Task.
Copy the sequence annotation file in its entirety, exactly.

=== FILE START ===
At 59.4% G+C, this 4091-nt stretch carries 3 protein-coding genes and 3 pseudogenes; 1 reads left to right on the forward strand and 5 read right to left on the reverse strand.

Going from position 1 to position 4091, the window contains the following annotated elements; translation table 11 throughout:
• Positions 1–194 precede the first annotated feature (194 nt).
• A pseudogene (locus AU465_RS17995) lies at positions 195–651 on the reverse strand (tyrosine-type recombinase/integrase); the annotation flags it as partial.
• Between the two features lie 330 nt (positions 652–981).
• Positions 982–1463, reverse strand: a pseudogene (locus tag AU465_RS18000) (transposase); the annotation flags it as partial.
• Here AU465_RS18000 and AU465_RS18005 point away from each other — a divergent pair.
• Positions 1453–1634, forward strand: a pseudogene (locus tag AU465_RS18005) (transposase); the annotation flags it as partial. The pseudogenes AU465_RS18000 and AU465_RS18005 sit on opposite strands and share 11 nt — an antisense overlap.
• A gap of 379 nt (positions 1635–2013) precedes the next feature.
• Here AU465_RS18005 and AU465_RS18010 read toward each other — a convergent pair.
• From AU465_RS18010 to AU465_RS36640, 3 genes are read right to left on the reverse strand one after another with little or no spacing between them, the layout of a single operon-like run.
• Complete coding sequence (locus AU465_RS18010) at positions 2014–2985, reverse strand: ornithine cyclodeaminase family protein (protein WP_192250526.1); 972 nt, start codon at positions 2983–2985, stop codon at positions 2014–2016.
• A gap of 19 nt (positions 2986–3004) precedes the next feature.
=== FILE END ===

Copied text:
At 59.4% G+C, this 4091-nt stretch carries 3 protein-coding genes and 3 pseudogenes; 1 reads left to right on the forward strand and 5 read right to left on the reverse strand.

Going from position 1 to position 4091, the window contains the following annotated elements; translation table 11 throughout:
• Positions 1–194 precede the first annotated feature (194 nt).
• A pseudogene (locus AU465_RS17995) lies at positions 195–651 on the reverse strand (tyrosine-type recombinase/integrase); the annotation flags it as partial.
• Between the two features lie 330 nt (positions 652–981).
• Positions 982–1463, reverse strand: a pseudogene (locus tag AU465_RS18000) (transposase); the annotation flags it as partial.
• Here AU465_RS18000 and AU465_RS18005 point away from each other — a divergent pair.
• Positions 1453–1634, forward strand: a pseudogene (locus tag AU465_RS18005) (transposase); the annotation flags it as partial. The pseudogenes AU465_RS18000 and AU465_RS18005 sit on opposite strands and share 11 nt — an antisense overlap.
• A gap of 379 nt (positions 1635–2013) precedes the next feature.
• Here AU465_RS18005 and AU465_RS18010 read toward each other — a convergent pair.
• From AU465_RS18010 to AU465_RS36640, 3 genes are read right to left on the reverse strand one after another with little or no spacing between them, the layout of a single operon-like run.
• Complete coding sequence (locus AU465_RS18010) at positions 2014–2985, reverse strand: ornithine cyclodeaminase family protein (protein WP_192250526.1); 972 nt, start codon at positions 2983–2985, stop codon at positions 2014–2016.
• A gap of 19 nt (positions 2986–3004) precedes the next feature.